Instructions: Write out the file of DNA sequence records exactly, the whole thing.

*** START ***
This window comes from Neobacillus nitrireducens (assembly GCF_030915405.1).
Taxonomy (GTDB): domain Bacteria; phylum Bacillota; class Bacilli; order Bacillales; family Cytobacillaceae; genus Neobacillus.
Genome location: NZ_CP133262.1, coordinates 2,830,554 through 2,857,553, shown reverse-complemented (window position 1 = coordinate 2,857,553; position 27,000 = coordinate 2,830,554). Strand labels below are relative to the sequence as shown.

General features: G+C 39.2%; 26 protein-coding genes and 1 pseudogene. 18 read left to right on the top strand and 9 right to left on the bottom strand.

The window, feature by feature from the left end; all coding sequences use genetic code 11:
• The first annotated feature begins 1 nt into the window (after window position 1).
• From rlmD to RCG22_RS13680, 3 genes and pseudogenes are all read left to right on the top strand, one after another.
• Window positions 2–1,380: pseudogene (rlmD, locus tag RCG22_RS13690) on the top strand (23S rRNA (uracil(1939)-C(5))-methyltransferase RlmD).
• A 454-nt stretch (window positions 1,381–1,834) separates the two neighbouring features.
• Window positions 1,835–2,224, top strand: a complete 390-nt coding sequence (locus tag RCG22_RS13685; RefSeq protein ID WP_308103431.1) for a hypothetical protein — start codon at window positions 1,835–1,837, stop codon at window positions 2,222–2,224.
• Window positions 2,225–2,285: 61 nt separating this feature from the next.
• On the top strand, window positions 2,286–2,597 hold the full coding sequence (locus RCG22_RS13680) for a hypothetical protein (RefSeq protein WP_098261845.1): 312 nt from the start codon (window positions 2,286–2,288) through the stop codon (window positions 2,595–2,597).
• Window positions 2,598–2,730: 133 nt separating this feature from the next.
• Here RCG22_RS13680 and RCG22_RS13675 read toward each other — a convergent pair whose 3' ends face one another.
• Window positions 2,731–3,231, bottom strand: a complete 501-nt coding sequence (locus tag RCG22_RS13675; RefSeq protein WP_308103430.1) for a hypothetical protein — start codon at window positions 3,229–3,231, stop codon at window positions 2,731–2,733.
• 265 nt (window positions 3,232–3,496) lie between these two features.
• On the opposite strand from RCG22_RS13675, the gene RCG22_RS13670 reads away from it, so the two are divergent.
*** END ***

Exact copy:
This window comes from Neobacillus nitrireducens (assembly GCF_030915405.1).
Taxonomy (GTDB): domain Bacteria; phylum Bacillota; class Bacilli; order Bacillales; family Cytobacillaceae; genus Neobacillus.
Genome location: NZ_CP133262.1, coordinates 2,830,554 through 2,857,553, shown reverse-complemented (window position 1 = coordinate 2,857,553; position 27,000 = coordinate 2,830,554). Strand labels below are relative to the sequence as shown.

General features: G+C 39.2%; 26 protein-coding genes and 1 pseudogene. 18 read left to right on the top strand and 9 right to left on the bottom strand.

The window, feature by feature from the left end; all coding sequences use genetic code 11:
• The first annotated feature begins 1 nt into the window (after window position 1).
• From rlmD to RCG22_RS13680, 3 genes and pseudogenes are all read left to right on the top strand, one after another.
• Window positions 2–1,380: pseudogene (rlmD, locus tag RCG22_RS13690) on the top strand (23S rRNA (uracil(1939)-C(5))-methyltransferase RlmD).
• A 454-nt stretch (window positions 1,381–1,834) separates the two neighbouring features.
• Window positions 1,835–2,224, top strand: a complete 390-nt coding sequence (locus tag RCG22_RS13685; RefSeq protein ID WP_308103431.1) for a hypothetical protein — start codon at window positions 1,835–1,837, stop codon at window positions 2,222–2,224.
• Window positions 2,225–2,285: 61 nt separating this feature from the next.
• On the top strand, window positions 2,286–2,597 hold the full coding sequence (locus RCG22_RS13680) for a hypothetical protein (RefSeq protein WP_098261845.1): 312 nt from the start codon (window positions 2,286–2,288) through the stop codon (window positions 2,595–2,597).
• Window positions 2,598–2,730: 133 nt separating this feature from the next.
• Here RCG22_RS13680 and RCG22_RS13675 read toward each other — a convergent pair whose 3' ends face one another.
• Window positions 2,731–3,231, bottom strand: a complete 501-nt coding sequence (locus tag RCG22_RS13675; RefSeq protein WP_308103430.1) for a hypothetical protein — start codon at window positions 3,229–3,231, stop codon at window positions 2,731–2,733.
• 265 nt (window positions 3,232–3,496) lie between these two features.
• On the opposite strand from RCG22_RS13675, the gene RCG22_RS13670 reads away from it, so the two are divergent.